Monday, July 8, 2013

Some observations about the Common Core State Standards Initiative



















·         It was developed in the private sector with economic (and political) objectives: “Common Core State Standards will prepare all children to be successful in a competitive global economy”

·         It was imposed by the National Governors Association Center for Best Practices; the Council of Chief State School Officers; and Achieve, Inc. without proper examination of consequences

·         It is not a grassroots movement

·         It is a proposed “Free Market” solution for problems in education

·         Its chief advocates favor privatization of public education through charter schools, online learning and vouchers

·         It is linked to federal funding

·         It is funded by the Bill and Melinda Gates Foundation

·         The Initiative will be a bonanza for the education entrepreneurs

·         The Initiative assumes that national assessment and standards will raise achievement, despite the past failures of No Child Left Behind and Race to the Top

·         It is an untested “same skills” or “one-size-fits-all” approach to curricula, with a focus on only those skills that can be “tested with pre-packaged tests”

·         It assumes that test scores are related to “earning capacity, productivity or other measures of success in life”

·         It ignores “non-cognitive” skills that are essential for “success in life”

·         It emphasizes “abstract” concepts and arbitrary ratios (for example, the emphasis on teaching “non-fiction”)

·         It assumes that informational texts will help students learn

·         It is a no-choice method, without sufficient research and experienced teachers’ input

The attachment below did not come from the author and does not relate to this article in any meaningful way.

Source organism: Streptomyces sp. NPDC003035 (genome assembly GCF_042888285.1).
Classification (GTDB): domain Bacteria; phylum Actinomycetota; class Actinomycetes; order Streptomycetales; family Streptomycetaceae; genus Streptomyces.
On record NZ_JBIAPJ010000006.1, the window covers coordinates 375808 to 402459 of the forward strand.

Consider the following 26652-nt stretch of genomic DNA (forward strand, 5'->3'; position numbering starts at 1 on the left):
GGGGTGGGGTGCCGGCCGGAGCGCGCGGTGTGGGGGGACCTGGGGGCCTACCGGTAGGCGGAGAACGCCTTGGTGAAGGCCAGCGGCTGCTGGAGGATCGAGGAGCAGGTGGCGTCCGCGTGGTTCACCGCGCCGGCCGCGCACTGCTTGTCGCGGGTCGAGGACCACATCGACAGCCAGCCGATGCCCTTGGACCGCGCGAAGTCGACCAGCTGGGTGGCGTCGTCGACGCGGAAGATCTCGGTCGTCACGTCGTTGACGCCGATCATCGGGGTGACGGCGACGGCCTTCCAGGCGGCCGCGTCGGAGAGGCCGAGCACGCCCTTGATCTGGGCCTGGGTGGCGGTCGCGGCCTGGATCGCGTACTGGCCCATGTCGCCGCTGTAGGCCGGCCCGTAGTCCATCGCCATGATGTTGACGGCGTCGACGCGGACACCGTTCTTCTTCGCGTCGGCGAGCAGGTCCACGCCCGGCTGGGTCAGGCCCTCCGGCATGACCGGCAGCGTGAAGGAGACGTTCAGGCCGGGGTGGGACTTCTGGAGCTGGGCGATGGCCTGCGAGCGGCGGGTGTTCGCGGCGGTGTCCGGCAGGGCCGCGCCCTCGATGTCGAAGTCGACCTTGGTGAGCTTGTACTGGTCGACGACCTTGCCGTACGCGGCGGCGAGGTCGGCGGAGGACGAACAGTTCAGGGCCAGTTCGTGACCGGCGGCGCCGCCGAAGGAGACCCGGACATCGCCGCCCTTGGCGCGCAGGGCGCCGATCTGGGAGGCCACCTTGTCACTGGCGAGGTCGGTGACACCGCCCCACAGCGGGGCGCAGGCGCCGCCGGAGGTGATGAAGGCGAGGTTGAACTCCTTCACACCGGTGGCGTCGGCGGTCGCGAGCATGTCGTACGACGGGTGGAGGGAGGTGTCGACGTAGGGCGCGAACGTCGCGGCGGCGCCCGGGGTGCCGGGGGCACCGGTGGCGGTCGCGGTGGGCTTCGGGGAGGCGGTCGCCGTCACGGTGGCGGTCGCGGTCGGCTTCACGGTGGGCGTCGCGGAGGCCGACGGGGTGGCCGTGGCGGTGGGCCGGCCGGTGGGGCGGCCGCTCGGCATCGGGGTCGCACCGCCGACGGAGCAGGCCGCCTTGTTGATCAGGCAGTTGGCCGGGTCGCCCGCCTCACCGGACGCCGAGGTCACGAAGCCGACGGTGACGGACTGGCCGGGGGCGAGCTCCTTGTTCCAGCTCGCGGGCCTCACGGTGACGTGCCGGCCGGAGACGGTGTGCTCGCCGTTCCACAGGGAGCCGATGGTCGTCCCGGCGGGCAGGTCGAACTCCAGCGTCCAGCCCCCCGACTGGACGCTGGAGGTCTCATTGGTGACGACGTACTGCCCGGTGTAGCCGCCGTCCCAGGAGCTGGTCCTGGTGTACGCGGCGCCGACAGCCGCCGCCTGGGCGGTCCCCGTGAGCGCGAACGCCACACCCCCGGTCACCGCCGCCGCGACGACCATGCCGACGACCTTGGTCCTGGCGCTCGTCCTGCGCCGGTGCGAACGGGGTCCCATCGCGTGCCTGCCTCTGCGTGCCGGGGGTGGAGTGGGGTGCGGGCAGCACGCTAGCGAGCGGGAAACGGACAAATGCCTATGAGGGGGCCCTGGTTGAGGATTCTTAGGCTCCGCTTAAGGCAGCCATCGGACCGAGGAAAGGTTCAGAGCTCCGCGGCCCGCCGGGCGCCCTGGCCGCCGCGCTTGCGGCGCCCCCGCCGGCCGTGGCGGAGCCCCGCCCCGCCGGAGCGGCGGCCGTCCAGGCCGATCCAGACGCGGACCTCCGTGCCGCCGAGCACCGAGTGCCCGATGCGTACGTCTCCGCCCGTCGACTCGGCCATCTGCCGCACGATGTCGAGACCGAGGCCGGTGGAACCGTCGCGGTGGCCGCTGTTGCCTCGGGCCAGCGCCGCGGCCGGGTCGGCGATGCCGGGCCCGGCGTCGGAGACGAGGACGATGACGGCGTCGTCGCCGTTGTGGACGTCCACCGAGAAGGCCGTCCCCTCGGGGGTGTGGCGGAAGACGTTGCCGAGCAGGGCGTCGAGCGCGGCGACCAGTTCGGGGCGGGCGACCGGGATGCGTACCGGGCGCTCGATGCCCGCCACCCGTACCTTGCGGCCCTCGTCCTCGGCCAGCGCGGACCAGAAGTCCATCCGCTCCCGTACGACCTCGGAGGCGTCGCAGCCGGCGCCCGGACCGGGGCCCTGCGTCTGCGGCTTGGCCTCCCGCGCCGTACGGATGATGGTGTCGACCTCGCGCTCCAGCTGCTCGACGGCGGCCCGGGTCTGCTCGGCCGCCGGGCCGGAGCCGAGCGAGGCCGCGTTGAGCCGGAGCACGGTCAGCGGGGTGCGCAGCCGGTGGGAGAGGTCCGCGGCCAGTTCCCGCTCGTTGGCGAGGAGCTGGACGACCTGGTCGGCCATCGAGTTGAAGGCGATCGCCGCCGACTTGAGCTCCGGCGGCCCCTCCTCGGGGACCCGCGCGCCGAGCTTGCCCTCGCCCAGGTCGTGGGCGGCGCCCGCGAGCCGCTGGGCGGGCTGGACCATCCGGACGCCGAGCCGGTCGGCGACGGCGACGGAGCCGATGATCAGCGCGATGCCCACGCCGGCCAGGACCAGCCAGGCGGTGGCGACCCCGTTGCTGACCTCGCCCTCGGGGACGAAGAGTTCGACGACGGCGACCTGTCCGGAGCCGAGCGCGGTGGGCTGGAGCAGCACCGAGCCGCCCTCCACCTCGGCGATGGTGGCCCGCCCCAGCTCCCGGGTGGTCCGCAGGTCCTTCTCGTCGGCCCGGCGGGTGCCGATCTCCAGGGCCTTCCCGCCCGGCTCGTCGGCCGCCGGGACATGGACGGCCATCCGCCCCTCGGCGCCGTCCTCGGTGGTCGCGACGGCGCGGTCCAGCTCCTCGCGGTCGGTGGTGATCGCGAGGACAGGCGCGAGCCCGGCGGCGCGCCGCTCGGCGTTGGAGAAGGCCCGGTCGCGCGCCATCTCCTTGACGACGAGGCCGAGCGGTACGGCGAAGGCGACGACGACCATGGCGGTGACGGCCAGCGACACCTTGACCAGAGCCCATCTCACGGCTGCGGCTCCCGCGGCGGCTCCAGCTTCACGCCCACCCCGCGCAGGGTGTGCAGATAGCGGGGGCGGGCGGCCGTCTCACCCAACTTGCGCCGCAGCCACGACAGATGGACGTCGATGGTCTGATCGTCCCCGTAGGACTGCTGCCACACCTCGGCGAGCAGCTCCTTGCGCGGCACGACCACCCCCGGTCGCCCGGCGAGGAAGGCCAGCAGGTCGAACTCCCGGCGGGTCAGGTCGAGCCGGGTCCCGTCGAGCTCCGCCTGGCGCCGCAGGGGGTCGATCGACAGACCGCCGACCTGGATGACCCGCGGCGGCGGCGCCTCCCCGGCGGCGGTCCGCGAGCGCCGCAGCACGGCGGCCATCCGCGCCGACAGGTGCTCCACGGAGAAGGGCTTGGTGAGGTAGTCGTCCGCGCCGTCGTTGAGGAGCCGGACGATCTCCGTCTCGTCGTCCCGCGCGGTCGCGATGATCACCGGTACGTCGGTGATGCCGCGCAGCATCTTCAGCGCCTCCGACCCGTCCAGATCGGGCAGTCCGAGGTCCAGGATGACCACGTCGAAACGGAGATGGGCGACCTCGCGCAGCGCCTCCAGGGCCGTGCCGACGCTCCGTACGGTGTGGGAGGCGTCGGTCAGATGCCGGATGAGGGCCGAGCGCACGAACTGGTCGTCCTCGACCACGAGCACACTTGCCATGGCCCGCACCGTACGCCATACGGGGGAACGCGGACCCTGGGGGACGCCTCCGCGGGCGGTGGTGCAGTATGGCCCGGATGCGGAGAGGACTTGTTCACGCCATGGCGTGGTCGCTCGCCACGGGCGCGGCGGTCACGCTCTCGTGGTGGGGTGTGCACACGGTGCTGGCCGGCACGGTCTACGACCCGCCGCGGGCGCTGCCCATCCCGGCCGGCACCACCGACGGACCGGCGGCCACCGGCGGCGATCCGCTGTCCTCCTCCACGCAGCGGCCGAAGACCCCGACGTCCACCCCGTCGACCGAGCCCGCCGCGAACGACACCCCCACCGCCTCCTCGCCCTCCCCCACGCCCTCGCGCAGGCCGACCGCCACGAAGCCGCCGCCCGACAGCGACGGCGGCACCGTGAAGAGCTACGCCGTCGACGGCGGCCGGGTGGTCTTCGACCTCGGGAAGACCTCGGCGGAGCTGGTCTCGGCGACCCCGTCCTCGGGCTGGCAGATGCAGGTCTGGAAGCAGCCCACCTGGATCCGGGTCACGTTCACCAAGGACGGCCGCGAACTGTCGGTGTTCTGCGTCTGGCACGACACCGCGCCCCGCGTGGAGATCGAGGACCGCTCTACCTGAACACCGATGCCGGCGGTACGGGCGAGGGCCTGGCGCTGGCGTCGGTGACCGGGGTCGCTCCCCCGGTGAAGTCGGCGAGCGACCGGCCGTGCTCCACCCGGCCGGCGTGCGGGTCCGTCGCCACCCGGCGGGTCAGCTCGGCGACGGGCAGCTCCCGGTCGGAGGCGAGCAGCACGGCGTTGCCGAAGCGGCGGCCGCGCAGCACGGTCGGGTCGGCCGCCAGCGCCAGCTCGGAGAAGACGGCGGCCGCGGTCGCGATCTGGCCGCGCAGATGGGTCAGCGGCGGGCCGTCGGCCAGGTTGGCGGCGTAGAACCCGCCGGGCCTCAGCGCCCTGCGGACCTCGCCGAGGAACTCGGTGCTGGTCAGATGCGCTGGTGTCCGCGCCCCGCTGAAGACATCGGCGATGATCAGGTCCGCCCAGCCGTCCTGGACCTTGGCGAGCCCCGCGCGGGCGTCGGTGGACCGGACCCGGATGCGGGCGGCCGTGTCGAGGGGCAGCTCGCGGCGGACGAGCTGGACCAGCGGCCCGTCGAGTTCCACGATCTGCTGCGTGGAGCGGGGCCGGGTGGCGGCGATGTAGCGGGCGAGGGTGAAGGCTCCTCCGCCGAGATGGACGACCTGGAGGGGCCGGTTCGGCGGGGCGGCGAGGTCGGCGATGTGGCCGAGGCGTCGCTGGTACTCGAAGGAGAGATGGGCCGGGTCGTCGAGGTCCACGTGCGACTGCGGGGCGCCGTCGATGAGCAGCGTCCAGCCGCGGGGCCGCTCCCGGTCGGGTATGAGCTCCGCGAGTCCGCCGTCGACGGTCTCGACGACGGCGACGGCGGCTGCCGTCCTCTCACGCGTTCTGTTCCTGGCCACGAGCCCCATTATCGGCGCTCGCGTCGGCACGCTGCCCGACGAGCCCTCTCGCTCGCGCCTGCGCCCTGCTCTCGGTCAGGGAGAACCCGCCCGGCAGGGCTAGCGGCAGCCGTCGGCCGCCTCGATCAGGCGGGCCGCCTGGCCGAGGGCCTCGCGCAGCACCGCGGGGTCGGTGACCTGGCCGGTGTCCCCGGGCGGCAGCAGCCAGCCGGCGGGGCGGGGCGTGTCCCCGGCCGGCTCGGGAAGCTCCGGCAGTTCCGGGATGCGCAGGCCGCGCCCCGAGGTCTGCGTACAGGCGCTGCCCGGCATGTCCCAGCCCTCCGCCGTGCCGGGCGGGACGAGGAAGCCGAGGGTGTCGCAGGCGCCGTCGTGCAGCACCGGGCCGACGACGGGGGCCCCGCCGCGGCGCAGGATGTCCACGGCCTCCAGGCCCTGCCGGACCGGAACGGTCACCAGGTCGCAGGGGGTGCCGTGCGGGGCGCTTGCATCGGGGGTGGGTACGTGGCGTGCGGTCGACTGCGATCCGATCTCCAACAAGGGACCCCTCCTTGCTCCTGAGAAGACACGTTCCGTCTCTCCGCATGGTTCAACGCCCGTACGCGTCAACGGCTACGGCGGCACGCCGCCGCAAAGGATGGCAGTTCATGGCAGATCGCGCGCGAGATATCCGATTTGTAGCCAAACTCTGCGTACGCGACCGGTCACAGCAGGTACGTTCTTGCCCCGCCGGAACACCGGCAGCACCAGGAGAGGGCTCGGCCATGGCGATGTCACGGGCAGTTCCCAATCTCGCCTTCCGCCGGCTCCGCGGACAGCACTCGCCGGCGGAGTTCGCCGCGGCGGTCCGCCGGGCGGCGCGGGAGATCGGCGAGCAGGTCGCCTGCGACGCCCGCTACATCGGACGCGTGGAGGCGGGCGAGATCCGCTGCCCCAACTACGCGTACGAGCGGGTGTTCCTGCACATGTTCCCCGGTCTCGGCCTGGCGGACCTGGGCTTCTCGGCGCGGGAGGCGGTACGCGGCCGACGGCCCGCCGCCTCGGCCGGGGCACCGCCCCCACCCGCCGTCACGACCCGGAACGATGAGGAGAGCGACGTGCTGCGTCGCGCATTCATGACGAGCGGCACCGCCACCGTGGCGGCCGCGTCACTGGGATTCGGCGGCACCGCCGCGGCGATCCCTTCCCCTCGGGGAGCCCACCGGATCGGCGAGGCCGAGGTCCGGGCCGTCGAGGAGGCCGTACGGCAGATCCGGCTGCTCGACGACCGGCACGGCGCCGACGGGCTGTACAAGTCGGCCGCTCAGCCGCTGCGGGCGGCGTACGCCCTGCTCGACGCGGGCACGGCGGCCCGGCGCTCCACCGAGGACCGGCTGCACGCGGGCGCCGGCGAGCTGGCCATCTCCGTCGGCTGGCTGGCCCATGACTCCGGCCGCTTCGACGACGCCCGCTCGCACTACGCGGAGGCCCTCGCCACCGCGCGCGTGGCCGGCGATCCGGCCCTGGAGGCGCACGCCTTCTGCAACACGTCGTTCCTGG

·         It ignores the fact that students learn at different rates

·         It ignores the fact that students have different learning styles

·         It ignores the fact that effective classrooms often work in spontaneous and unpredictable situations

·         It undermines the way children learn

·         It de-emphasizes playtime for kindergarten children

·         It promises that prescribed standards will make students “college ready”

·         It will create wasted hours of test preparation in classrooms

·         It will create a punitive high-stakes testing methodology without adequate preparation and professional development for teachers; moreover, there are many school districts in Illinois that lack the technology and funding that are necessary for implementation of CCSS

·         It will set up students, teachers and schools for failure and blame; thus, it will promote the reform agenda for the privatization of public education 

Common Core does not address the significant societal problems such as poverty, dysfunctional families, parental unemployment, gangs and illicit drugs: the issues that cause “marginalized” students to fail continuously.


2 comments:

  1. It takes a professional experienced teacher to know the concept of "grade level" is an arbitrary designation that should be put aside in favor of the best interests of individual students in the grade. It takes a professional educator to see that once a student graduates their bliss, their interests, their joy is what will create their future and the best education systems nurture the individual person. The Common Core calls for "rigor" as if hard is always a good aspiration. It calls for "punishment" for those who don't measure up. And it calls for "accountability" for professional teachers who recognize the humanity of their students as a kind of control. It really makes sense for Puritanism and austerity, the religion of self-denial the public schools are to impose on children.

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  2. Thank you for this carefully considered analysis. CCSS' corporate backers have painted opponents as a narrow group on the right, while the broader group of progressive objections like these have been ignored.

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